These different perspectives on the successes and challenges involved in local management of protected areas informed a lively discussion, bookended by remarks from discussants Guy Debonnet (Chief, Special Projects Unit, World Heritage Centre) and Timothy Badman (World Heritage Programme, IUCN Global Protected Area Programme). Guy described how the World Heritage Centre’s engagement with local communities has evolved during its existence, especially with the realization that local communities can often be the best defenders of protected areas against emerging threats from extractive industries. Another threat is from growing population pressures; as a result, the centre has developed ‘serial sites’ models, in which World Heritage Sites are made up of smaller components: COMPACT offers a means of engaging communities in managing these efforts.
In terms of challenges that still face the project, discussants noted the capacity of local government to either facilitate or constrain the work of co-management efforts; the financial sustainability of community sites; dealing with poaching from external communities not supported by COMPACT; and the threats posed by extractive industries. There are also lessons to be learned from the use of ecotourism as a tool for ensuring local livelihoods – this tends to work best in relatively small populations, when livelihoods re-training offered to local people takes advantage of their existing skillsets, and when the returns make it a viable alternative livelihood activity. Terence also discussed efforts to improve streaming of revenues from World Heritage Sites and other protected areas into supporting COMPACT initiatives, ultimately replacing the need for funding support.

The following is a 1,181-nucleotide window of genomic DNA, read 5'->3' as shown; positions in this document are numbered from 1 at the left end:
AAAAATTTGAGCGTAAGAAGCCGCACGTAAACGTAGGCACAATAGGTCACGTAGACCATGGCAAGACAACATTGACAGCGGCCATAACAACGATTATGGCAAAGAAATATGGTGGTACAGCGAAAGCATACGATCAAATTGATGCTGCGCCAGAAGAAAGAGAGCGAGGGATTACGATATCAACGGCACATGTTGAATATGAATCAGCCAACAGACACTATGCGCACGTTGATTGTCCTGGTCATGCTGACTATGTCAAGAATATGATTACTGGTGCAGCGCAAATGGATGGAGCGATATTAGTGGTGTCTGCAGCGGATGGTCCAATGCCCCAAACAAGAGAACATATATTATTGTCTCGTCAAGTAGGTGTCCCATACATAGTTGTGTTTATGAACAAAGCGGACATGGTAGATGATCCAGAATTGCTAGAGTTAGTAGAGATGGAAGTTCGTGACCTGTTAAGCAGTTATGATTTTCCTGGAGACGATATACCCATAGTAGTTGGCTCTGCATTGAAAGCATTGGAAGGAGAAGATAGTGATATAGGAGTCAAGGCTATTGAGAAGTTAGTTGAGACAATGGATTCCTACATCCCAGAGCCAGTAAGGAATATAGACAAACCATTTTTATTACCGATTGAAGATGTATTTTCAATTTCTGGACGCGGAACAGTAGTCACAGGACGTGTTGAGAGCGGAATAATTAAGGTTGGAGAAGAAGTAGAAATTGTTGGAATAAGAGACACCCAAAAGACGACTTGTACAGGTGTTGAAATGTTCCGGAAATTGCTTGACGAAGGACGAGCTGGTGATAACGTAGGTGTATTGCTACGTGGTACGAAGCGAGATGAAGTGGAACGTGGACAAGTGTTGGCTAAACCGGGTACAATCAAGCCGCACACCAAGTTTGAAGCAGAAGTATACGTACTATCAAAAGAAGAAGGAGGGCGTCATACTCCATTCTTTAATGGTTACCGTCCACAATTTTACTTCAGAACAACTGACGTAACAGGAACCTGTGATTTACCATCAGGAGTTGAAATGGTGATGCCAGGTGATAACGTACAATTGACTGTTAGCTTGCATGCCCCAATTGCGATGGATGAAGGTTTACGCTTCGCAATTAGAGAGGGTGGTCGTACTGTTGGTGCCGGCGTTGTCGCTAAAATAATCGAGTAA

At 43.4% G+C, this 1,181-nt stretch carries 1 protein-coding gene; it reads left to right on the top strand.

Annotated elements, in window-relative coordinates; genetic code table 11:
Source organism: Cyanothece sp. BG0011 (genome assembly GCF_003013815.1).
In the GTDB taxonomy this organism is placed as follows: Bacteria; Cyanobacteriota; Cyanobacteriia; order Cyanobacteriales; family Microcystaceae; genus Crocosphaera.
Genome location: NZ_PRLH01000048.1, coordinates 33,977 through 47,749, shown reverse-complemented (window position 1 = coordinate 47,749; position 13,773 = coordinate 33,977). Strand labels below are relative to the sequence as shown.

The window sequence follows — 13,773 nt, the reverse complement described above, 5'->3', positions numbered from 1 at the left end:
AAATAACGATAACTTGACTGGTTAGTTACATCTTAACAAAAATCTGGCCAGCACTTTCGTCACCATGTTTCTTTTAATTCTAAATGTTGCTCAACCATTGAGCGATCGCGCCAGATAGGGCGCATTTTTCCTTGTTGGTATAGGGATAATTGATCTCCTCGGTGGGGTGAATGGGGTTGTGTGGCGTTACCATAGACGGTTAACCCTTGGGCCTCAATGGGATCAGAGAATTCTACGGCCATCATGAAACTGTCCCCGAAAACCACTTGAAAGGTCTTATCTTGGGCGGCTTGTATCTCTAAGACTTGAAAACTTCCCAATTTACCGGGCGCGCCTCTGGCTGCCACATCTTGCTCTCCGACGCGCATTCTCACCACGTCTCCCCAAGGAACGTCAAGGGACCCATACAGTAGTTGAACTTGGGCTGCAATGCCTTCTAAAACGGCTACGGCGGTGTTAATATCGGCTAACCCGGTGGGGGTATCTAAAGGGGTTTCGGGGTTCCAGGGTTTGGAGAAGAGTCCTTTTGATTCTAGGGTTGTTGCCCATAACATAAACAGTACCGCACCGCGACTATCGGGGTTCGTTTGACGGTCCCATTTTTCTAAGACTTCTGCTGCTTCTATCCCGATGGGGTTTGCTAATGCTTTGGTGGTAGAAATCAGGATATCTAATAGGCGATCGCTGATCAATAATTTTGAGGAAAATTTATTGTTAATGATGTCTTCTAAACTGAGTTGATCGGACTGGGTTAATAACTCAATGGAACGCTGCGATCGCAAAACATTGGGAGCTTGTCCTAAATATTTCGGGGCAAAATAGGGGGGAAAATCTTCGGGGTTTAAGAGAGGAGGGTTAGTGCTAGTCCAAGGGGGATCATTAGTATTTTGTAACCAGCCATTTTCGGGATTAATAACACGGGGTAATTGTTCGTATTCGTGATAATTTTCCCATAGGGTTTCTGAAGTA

The final word went to Timothy Badman, who celebrated COMPACT as an urgent and necessary complement to the work of the Global Protected Area Programme. After all, World Heritage Sites are not simply about conservation or protection: they are about inspiration, and achieving both economic and social results for local populations. The challenges faced by the World Commission on Protected Areas in this field call for the involvement of a wide range of partners, chief among them those who benefit most directly from protected areas, and are best-positioned to ensure their long-term sustainability.